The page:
mental documentation and inventory terminology can be such as pinyon pine, junipers, and oaks. On the Santa Fe,
found in USDA (2002a), O’Brien (2002), or on the World 64 percent of the total forest land is timberland while 36
Wide Web at http://www.fs.fed.us/rm/ogden. Changes in percent is woodland.
terminology or procedures may limit comparisons with Nineteen percent of the total forest land area adminis-
previous estimates and summaries for this area. Additional tered by the Santa Fe is reserved land, meaning that it has
data collected for the Santa Fe National Forest, used sepa- been withdrawn from management for production of wood
rately or in combination with IWFIA data, may produce products, such as wilderness areas. The first section of
varying results. this report presents summaries of timber and woodland
species for all forest land, including reserved designations.
The subsequent section addresses nonreserved lands only
and includes estimates for timber species sampled on the
Figure 1—Percent of total area by land category, Santa Fe
Total forest land: highlights of Table 1—Number of conditions and condition proportions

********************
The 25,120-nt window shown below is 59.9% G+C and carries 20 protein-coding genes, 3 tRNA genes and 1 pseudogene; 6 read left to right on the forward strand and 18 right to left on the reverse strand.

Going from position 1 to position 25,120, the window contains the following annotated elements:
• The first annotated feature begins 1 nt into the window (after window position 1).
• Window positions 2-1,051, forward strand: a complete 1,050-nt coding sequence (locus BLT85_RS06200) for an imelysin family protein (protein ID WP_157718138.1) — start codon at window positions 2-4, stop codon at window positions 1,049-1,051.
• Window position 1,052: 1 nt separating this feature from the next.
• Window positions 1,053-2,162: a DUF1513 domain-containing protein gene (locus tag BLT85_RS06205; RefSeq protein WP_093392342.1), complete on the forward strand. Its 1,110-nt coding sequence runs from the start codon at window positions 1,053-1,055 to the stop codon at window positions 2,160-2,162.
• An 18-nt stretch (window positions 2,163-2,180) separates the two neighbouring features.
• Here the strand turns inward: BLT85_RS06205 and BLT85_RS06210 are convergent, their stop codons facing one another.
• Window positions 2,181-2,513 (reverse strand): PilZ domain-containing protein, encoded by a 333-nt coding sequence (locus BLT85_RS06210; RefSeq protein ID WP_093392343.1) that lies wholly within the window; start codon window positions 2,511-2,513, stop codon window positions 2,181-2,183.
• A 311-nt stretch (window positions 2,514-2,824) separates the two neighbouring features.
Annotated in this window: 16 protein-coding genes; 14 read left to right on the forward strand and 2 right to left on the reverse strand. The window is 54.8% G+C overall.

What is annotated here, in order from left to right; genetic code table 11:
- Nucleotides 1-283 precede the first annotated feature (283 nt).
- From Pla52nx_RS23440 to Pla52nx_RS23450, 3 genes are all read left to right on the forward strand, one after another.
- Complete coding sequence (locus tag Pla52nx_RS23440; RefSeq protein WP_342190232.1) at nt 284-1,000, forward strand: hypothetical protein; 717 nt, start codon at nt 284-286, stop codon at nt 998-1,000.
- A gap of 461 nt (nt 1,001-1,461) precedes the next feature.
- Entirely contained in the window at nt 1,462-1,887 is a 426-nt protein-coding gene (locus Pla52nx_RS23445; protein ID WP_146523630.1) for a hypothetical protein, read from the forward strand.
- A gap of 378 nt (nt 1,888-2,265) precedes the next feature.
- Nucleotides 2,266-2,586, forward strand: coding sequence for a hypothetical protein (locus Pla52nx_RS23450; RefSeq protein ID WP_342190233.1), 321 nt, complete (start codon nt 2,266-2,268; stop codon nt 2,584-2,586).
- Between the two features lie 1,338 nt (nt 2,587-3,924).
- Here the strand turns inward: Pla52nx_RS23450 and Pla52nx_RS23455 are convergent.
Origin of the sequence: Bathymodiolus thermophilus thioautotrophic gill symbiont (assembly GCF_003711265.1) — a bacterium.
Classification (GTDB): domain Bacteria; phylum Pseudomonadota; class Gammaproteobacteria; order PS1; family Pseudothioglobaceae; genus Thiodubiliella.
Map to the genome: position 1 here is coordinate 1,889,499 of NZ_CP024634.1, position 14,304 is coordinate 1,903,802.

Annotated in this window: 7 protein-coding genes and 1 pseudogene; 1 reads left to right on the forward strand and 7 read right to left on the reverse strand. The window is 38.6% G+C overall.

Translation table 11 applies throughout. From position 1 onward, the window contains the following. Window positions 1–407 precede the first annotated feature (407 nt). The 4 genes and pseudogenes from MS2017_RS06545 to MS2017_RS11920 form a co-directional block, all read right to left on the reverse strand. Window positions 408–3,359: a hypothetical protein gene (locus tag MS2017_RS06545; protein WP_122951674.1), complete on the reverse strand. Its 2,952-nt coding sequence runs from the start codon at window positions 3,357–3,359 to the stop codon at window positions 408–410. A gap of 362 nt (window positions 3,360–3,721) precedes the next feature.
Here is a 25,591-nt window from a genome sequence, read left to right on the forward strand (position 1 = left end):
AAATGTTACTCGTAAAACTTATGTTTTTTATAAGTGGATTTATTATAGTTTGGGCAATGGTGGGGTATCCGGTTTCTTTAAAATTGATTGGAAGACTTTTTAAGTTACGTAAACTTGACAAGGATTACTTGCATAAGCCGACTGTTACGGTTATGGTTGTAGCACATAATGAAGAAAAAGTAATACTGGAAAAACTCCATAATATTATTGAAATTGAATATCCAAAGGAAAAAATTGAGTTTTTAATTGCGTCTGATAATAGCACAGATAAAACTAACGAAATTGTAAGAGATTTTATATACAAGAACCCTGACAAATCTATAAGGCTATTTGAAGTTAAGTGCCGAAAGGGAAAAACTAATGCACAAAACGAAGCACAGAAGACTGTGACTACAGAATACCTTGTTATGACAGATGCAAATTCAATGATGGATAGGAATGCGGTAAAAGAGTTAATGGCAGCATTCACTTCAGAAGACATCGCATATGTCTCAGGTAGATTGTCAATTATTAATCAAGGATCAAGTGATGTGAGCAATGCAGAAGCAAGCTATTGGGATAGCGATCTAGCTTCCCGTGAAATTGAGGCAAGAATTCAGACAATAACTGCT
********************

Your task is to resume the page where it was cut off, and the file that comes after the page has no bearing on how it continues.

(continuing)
on forest land by forest type and land category,
our inventory Santa Fe National Forest, 1998.
Forest type—Forest resources are often described using Number of Condition
a forest type classification. Forest type refers to the pre- Forest type conditionsa proportionsb
dominant tree species in a stand, based on plurality of tree
stocking. Stocking is an expression of the extent to which
Ponderosa pine 59 53.6
growing space is effectively utilized by live trees.
Douglas-fir 39 36.8
Figure 2 presents the distribution of forest land area on
White fir 20 18.1
the Santa Fe by forest type. The pinyon-juniper (29 percent)
Aspen 14 10.7
and ponderosa pine (23 percent) forest types comprise over
Spruce-fir 13 12.5
half of the total forest land area. The remaining 48 percent
Engelmann spruce 12 11.3
comprises a variety of timber and woodland types including
Blue spruce 5 3.8
Douglas-fir, white fir, spruce-fir, Engelmann spruce, aspen,
Limber pine 4 4.0
limber pine, blue spruce and cottonwood (timber forest
Cottonwood 2 2.0
types), and deciduous woodland oak and juniper (wood-
land forest types). Total Timberland 168 152.9
A field plot may sample more than one condition (stand). Woodland
A forest condition is generally defined as an area of rela- Pinyon-juniper 76 67.1
tively homogeneous vegetative cover that meets the criteria Deciduous oak woodland 12 11.8
for forest land. Forest type is one of several attributes that Juniper woodland 5 5.0
define and separate conditions identified on the plot. Table 1
Total Woodland 93 83.9